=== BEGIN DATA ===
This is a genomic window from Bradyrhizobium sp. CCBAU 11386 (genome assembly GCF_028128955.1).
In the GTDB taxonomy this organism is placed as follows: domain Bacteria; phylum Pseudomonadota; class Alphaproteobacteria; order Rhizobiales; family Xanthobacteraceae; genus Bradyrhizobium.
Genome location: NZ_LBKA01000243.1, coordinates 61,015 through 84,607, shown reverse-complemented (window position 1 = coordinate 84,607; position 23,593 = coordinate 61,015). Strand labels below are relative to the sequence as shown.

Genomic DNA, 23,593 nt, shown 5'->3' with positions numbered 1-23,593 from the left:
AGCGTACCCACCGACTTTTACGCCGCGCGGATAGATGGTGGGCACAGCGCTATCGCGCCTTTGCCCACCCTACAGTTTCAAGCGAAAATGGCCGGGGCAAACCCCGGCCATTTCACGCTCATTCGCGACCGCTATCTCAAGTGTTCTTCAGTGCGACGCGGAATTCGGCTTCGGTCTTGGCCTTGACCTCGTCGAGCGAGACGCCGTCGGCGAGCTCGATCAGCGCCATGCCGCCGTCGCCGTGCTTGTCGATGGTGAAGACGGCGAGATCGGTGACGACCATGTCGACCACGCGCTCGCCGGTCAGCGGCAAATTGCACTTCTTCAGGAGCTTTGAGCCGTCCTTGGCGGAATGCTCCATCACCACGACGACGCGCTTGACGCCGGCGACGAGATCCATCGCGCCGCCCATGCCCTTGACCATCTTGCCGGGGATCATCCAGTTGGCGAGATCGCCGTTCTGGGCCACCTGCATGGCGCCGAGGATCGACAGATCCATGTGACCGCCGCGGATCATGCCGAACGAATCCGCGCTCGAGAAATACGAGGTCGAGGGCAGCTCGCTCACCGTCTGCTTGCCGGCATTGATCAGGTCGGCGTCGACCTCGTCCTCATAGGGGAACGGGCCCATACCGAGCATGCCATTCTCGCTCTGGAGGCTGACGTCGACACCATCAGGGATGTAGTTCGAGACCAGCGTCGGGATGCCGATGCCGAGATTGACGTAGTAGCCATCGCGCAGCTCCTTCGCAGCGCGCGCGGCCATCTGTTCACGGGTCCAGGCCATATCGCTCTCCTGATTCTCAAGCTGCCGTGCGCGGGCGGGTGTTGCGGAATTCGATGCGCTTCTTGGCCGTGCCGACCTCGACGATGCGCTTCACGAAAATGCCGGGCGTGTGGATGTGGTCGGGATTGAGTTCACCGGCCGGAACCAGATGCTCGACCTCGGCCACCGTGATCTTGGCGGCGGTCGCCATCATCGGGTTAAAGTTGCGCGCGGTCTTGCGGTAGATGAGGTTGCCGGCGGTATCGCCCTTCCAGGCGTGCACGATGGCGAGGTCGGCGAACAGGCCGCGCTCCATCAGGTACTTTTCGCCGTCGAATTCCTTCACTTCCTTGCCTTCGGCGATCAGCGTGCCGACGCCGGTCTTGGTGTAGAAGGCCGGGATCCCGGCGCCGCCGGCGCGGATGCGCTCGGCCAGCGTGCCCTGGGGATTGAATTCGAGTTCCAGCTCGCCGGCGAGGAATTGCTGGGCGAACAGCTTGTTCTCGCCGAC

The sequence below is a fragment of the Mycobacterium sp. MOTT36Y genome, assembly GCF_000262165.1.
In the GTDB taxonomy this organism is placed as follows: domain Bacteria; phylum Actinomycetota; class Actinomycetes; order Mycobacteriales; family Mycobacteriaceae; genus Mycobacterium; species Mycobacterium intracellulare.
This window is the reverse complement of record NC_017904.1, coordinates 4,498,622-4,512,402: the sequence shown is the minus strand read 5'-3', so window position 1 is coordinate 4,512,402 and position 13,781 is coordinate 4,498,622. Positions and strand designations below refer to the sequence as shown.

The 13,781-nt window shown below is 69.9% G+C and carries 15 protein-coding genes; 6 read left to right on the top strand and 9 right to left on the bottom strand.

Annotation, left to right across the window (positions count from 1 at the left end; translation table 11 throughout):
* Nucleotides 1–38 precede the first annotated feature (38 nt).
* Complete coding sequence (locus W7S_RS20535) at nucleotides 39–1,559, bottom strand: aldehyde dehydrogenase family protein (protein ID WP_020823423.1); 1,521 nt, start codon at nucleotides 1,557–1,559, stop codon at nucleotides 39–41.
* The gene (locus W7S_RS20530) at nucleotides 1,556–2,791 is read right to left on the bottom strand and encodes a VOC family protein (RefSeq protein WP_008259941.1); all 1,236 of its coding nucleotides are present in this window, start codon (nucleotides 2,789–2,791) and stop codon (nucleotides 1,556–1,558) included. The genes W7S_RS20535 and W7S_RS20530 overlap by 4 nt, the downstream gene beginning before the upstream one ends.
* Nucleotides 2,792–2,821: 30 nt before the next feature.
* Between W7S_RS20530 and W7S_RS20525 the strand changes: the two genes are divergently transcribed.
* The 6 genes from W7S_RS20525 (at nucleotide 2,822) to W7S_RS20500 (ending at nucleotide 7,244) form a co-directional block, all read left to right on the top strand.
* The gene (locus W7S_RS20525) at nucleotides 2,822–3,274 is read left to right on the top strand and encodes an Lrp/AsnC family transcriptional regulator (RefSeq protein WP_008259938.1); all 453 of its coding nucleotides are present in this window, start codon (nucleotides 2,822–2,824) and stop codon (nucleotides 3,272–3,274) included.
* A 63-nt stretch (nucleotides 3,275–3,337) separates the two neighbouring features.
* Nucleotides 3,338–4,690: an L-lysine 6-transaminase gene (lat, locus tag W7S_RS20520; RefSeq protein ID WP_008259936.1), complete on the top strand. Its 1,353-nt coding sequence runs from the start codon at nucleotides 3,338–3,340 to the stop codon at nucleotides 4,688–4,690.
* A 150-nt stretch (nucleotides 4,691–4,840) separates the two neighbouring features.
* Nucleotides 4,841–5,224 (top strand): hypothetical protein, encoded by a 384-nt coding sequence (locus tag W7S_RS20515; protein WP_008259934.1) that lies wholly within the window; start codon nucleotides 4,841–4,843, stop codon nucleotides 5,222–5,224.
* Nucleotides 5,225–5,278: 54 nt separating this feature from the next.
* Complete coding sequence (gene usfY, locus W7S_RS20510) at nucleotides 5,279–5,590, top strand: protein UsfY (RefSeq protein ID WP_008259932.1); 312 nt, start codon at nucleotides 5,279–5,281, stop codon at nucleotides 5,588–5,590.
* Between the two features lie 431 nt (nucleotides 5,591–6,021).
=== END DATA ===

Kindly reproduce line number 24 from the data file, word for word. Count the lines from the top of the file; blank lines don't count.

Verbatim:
* Between the two features lie 431 nt (nucleotides 5,591–6,021).